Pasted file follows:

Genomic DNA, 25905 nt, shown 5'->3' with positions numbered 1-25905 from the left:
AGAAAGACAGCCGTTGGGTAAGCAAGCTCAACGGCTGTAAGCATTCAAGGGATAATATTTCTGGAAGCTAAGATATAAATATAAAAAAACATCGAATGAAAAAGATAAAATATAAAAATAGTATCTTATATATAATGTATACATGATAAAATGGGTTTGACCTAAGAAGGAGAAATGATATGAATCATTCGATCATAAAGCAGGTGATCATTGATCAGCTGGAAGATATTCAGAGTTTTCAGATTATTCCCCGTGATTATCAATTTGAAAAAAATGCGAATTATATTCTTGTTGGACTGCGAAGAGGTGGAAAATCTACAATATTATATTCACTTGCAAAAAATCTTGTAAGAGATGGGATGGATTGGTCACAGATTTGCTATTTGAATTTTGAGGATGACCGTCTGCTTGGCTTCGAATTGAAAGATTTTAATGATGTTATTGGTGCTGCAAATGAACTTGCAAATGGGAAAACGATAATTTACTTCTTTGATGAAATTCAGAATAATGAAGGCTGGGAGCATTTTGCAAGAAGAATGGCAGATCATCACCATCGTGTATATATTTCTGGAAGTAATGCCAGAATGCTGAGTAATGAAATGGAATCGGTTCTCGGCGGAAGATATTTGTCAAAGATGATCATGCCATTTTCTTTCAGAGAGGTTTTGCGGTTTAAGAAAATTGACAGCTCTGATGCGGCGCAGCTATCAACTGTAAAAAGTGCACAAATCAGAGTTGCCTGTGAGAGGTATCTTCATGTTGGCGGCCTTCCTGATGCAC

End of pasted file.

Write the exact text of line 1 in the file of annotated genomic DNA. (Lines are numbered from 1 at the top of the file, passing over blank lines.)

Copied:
Genomic DNA, 25905 nt, shown 5'->3' with positions numbered 1-25905 from the left: